Friday, 28 July 2017

Different Color of Dog poop and What it means

The color of dog's poop can tell you a lot about their health. Blood or mucus in the poop is maybe an indication of something serious, the truth is that some causes are very serious while others are not. If you're a dog owner, then you too have had the discussion about your dog's stool. I’ve seen white, I’ve seen dark brown, and I’ve seen brown, but Since our dogs can’t talk, we spend a great deal of time trying to interpret how this different types of poop affect their health.  Here’s the scoop on doggie-poop of every color and how to tell normal dog poop from problem poop:

Normal Dog poop: Let's start with the normal poop, although it varies from breed to breed and from dog to dog. The normal color should be medium brown, neither too tender and liquid or too hard to pass comfortably, this can change depending on the type of dog diet. Attention should be given to the dog's poop in other to recognize when there's a problem.

Grey dog Poop: In this case, the poop appears glistens, fatty or comes out in large, soft quantity, this could indicate Exocrine Pancreatic Insufficiency (EPI). Also known as maldigestion, this is a disease in which the pancreas does not produce the required enzymes to digest fat. EPI is treatable, so consult your vet.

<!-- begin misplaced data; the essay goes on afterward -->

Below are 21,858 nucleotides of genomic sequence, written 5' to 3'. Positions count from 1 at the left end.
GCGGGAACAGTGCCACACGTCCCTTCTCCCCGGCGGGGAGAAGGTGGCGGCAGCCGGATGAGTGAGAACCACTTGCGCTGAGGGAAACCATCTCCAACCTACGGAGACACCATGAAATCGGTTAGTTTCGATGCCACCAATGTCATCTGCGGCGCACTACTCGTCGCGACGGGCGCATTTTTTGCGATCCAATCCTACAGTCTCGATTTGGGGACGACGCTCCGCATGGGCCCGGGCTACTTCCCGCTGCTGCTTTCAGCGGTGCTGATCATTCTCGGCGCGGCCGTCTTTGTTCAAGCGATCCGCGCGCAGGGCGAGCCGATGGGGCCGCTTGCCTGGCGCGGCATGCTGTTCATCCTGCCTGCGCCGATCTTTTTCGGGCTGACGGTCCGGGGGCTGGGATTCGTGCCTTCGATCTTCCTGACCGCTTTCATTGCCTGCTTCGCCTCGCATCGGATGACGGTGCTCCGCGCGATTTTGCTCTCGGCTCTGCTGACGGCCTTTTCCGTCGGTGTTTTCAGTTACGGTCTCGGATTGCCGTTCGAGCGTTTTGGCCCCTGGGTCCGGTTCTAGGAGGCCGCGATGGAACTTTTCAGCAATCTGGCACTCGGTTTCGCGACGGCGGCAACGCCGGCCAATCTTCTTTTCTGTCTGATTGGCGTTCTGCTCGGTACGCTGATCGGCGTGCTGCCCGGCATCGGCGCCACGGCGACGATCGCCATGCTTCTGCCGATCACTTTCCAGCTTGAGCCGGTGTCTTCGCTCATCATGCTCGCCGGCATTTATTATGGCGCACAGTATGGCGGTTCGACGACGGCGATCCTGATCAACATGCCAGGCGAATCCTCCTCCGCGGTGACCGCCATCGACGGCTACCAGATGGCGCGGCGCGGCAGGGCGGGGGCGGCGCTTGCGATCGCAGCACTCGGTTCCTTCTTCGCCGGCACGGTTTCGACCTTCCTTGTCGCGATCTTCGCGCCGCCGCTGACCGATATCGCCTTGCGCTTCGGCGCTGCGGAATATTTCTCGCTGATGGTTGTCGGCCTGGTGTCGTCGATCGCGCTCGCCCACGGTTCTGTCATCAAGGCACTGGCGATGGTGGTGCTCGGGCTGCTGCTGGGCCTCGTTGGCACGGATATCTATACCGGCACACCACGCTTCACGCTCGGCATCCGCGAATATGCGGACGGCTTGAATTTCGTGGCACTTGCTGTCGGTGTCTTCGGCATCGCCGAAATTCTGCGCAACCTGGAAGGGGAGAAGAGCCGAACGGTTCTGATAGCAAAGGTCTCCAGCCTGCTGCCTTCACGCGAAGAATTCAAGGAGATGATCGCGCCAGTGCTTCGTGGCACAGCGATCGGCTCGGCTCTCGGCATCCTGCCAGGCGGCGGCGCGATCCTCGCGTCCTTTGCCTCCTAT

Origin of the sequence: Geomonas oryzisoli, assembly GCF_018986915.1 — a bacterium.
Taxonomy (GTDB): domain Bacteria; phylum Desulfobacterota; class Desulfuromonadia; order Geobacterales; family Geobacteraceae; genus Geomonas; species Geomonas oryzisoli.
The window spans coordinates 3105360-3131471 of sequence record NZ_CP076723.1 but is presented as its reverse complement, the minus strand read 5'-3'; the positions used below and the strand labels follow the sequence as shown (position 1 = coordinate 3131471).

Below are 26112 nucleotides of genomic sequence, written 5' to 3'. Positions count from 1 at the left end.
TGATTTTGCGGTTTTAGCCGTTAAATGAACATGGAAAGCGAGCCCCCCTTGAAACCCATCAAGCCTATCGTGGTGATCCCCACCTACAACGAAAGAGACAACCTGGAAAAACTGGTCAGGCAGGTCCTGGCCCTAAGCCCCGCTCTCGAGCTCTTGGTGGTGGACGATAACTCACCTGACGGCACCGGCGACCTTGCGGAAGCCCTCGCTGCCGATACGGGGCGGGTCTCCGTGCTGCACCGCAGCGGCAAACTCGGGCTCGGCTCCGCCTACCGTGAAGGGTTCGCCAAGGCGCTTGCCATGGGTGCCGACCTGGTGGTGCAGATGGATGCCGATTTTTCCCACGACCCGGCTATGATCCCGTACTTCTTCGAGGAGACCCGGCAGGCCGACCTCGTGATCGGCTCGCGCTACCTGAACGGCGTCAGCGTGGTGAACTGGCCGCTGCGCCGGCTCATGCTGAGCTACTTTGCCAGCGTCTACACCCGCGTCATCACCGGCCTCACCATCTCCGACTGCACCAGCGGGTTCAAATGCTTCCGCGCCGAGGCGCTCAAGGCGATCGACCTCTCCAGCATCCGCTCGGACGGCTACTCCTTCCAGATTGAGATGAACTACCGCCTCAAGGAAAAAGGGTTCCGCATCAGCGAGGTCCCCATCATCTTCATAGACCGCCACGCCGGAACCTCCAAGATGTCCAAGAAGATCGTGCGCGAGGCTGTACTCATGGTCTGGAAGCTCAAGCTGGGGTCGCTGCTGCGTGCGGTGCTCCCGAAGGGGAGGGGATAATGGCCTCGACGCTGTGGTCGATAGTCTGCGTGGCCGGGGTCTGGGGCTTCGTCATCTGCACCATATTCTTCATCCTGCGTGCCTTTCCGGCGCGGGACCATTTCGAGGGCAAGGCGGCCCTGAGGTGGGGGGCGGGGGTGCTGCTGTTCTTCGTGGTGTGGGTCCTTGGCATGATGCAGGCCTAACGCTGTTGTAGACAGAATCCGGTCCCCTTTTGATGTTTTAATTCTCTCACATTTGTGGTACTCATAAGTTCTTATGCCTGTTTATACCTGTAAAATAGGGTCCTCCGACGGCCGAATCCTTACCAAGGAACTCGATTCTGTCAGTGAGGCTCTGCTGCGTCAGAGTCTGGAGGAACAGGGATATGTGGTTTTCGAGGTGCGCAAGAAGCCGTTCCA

Yellow Mucus Poop: Yellow mucus usually indicates a food intolerance, especially if you’ve recently changed your dog’s diet. Check what your dogs been eating and try to rule out any new ingredients that could be causing stomach upset and mustard-yellow dog poop.  If his poop is completely covered with a thick layer of mucus, consult the vet to see what he'd recommend.

Red Dog Poop: This can be a sign of bleeding in the GI tract. Seeing streaks of blood in your dog’s poop may be colitis (irritation of the colon), a rectal damage, an anal gland disease or maybe a tumor.

Orange Dog Poop: It could be a sign of a liver problem or biliary disease, or it could just indicate that the right amount of bile isn't being produced. Bile is what changes poop to the normal brown color we expect. If your dog has orange diarrhea, consult your vet for a better examination.

White Specks in Poop: Worms often look like white grains of rice in dog stool. This might be a sign of worm infection, so consult your vet.

Green Dog Poop: Dog green poop can be normal if your dog eats large amounts of grass. Although, it can also be an indication of rat bait poisoning, parasite, or other internal problems. If your dog has green poop, consult your vet to be safe.

So far, we haven't had deal with different color in dog poop, as with everything you read, if you are concerned about your dog's health, to keep your furry friend tail wagging, please contact your vet. Because it's better to be safe than sorry, and blood in the stool can be an indication of a serious health problem.

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